Wednesday, October 27, 2004

My kind of holiday

Yesterday, while I was trawling through the travel blogs of strangers (out of idle interest), I came across two that caught my attention - one was by an Indian guy about his holiday in Europe. He seemed to get a lot of pleasure in the fact that he managed to "do" 10 countries in 12 days, or some such ridiculous time-frame - and he emphasised his thrill at having got "maximum travel" (his words) for his money. It made me wonder just what he could have seen or experienced in that whirlwind of a tour... there simply could not have been an occasion to SAVOUR anything because there wouldnt have been any time left for leisurely sight-seeing or exploring. So what's the point of going on one of these whirlwind package tours?

I'm not being uppity here. Intellectually, I CAN see the reasoning behind such trips - if a holiday in the West is a once-in-a-lifetime trip, with not much chance of making another like it again, then I guess the idea would be to get as much value as possible out of the money paid for the trip, and see as many sights as possible, however fleetingly.

It's just that emotionally, a package tour wouldnt satisfy me. In other words, package tours are not my idea of a holiday (thought I'd make that clear, just in case I hadnt belaboured my point enough, haha). Whether it's in India or abroad, I prefer to spend a week or 10 days in one place (depending on how big it is, of course, and what it has to offer), walk around, take the local transport where feasible and generally get to know the place on a more personal basis. (Mind you, this only works if the weather's conducive to being on foot. In hot places, I'm afraid my inner explorer curls up inside the outer tourist, and both prefer to luxuriate in an air-conditioned vehicle!)

And talking of vehicles - hang on while I re-board my original train of thought... Right, the travel blog that actually caught my interest was by young American currently in Paris, who's taken a year off to travel around Europe. Lucky guy, to have the time, enthusiasm and possibly money, to do something like that. Apparently, he's been in Paris for two weeks already and describes a whole lot of interesting things that are totally off the beaten tourist track. To be able to spend that much time in one city - and it's an elegantly beautiful city - and get to know its hidden secrets... that's my idea of travel heaven.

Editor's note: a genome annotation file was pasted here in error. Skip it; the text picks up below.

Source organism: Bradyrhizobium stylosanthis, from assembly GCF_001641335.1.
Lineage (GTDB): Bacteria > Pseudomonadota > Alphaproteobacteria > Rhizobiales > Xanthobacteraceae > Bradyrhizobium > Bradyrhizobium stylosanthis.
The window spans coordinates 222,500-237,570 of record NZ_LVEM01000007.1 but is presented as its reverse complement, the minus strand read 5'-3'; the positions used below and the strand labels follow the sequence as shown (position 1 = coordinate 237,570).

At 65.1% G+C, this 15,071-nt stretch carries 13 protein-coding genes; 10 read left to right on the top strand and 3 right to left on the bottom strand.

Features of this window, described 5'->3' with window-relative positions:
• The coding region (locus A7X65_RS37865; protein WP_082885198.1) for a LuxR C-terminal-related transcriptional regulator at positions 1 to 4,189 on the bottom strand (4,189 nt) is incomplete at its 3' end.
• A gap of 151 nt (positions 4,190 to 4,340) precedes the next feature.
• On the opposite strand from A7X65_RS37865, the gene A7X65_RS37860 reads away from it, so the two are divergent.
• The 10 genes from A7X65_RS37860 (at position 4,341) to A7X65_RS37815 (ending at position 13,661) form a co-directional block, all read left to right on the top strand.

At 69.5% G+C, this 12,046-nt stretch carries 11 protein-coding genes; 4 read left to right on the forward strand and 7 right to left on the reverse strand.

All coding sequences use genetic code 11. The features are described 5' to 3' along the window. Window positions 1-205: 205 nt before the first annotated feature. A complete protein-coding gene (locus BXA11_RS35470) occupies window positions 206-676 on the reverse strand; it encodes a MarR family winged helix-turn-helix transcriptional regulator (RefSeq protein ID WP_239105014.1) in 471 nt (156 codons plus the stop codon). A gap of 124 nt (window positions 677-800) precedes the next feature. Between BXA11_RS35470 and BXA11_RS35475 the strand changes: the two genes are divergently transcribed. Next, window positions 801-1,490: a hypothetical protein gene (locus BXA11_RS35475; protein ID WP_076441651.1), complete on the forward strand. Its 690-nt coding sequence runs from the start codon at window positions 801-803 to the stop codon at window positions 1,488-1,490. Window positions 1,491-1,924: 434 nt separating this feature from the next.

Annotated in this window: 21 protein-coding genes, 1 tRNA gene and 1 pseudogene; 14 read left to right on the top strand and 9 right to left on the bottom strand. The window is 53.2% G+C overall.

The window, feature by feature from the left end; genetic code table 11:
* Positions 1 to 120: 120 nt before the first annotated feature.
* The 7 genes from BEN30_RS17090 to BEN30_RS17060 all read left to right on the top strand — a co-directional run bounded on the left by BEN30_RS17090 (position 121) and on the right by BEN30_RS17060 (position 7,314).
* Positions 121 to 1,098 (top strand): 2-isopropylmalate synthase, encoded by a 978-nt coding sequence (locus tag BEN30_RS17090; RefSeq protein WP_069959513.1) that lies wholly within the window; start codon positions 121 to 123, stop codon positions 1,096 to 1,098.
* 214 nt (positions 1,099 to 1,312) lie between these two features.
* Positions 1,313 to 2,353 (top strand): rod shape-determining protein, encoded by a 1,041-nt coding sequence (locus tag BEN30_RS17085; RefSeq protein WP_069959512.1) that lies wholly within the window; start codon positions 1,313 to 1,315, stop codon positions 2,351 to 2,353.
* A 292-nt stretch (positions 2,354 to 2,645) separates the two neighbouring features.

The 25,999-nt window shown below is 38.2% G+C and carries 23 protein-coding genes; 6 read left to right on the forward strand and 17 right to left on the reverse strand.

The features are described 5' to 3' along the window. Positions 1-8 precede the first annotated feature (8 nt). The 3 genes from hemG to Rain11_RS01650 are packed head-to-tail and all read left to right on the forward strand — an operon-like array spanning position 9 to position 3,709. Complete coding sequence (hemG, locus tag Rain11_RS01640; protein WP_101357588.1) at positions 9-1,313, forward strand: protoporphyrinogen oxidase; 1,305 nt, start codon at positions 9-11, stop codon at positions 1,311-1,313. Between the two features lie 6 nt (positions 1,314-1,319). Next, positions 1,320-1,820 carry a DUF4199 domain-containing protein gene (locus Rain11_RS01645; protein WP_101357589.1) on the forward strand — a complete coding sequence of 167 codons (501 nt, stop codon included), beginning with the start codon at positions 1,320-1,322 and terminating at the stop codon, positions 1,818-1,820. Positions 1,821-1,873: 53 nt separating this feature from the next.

Mind you, Ramya and I did more or less that, two years back. Spent about 5 days in Paris on a shoestring budget, with a list of offbeat places that had free entry (I did say shoestring). It was great fun because the Metro can get you within easy walking distance of almost anywhere in Paris - or so it seemed. Admittedly, we did do the touristy bits as well - braving massive queues to get to the top of the Eiffel Tower (and what a crush it was, sweaty and crowded in peak summer), walking what seemed like miles inside the Louvre (and braving still more crowds) to get to the Mona Lisa (a rather disappointingly small painting and a very disappointingly brief view - a bit like waiting hours to get to the sanctum sanctorum in Tirupati and then being shoved away after two seconds' glimpse), etc. But we saw more of everyday Paris - the less posh areas - because of the student hostels we stayed at. I wouldnt recommend the hostels, but I would and DO recommend getting away from the mainstream tourist interests.

My first-ever self-financed trip abroad was to New Zealand. It was an unforgettable 10 days and someday - hopefully soon - I'll be able to go back there with my husband. He regularly kindles my smouldering envy into a roaring blaze because he's travelled so much and done so much... I dont suppose I can catch up with him (for instance, I dont see myself braving suicidal terrorists, guns and bombs to go to Jerusalem), but I'm certainly going to have a whole lotta fun trying. Besides, he hasnt been to New Zealand, and I have (so there).

But I'm dreaming of a driving holiday next (where I'm not the driver, naturally). Leisurely drives through one country to get to another, and then another, and maybe yet another after that; to be able to see the villages and the countryside, to stop where I like and spend as much time as I wish wherever I want - could there be anything better?

2 comments:

None said...

Yo shyam!

Three cheers for those Parisian days! remember the big goof up about the metro station? that we struggled to find and it turned out to be right behind the jardins or whatever? ha ha!

Ah Paree, Je t'aime!

cheerS!
ramya

Shyam said...

Oh yes I do remember that! And how we walked up and down and about in that huge Pere Lachaise cemetery, trying to find the grave of at least ONE famous person! :) Didnt succeed in the end, did we?